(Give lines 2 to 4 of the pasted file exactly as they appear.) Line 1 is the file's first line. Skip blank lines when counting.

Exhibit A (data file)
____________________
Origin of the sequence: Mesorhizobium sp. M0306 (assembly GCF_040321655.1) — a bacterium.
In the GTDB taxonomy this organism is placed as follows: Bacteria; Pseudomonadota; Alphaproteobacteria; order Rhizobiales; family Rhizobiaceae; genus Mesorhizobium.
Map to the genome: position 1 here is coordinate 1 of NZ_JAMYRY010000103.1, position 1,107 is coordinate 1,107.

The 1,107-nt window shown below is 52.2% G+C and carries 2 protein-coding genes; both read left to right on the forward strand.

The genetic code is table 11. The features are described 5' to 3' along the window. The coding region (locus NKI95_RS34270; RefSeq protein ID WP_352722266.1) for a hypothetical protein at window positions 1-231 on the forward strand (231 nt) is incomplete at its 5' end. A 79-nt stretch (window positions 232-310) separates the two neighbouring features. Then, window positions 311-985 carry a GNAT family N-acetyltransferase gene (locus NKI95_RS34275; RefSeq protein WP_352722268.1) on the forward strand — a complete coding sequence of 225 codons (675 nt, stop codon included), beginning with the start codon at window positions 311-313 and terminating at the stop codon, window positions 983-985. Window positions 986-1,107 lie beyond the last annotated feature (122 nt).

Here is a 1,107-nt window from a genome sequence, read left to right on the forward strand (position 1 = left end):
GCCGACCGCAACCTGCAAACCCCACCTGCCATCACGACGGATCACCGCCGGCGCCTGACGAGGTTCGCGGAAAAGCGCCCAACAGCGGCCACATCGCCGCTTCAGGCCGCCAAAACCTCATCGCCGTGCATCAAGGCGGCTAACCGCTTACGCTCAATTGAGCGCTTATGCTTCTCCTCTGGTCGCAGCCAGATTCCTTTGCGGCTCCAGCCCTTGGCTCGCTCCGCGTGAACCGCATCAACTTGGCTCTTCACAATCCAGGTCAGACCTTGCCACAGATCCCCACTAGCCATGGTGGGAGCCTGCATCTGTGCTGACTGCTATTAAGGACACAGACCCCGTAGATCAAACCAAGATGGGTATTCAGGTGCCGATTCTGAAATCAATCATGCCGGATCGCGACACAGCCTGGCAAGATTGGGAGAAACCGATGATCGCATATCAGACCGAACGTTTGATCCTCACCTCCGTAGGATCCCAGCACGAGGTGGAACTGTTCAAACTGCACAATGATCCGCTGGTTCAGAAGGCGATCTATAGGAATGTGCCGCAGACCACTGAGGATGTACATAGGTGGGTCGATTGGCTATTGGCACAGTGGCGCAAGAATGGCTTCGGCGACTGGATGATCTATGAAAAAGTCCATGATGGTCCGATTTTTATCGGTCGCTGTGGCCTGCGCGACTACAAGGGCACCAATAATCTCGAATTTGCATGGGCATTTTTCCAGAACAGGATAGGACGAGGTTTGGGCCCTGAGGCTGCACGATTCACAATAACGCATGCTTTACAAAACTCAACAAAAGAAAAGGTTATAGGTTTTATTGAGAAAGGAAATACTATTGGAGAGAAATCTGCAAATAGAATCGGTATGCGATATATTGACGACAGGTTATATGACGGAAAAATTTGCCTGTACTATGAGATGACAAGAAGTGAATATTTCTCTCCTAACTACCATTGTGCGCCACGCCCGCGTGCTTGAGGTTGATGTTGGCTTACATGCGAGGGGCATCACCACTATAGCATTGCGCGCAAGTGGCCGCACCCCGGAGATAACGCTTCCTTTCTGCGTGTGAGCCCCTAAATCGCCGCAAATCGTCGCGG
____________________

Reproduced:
In the GTDB taxonomy this organism is placed as follows: Bacteria; Pseudomonadota; Alphaproteobacteria; order Rhizobiales; family Rhizobiaceae; genus Mesorhizobium.
Map to the genome: position 1 here is coordinate 1 of NZ_JAMYRY010000103.1, position 1,107 is coordinate 1,107.

The 1,107-nt window shown below is 52.2% G+C and carries 2 protein-coding genes; both read left to right on the forward strand.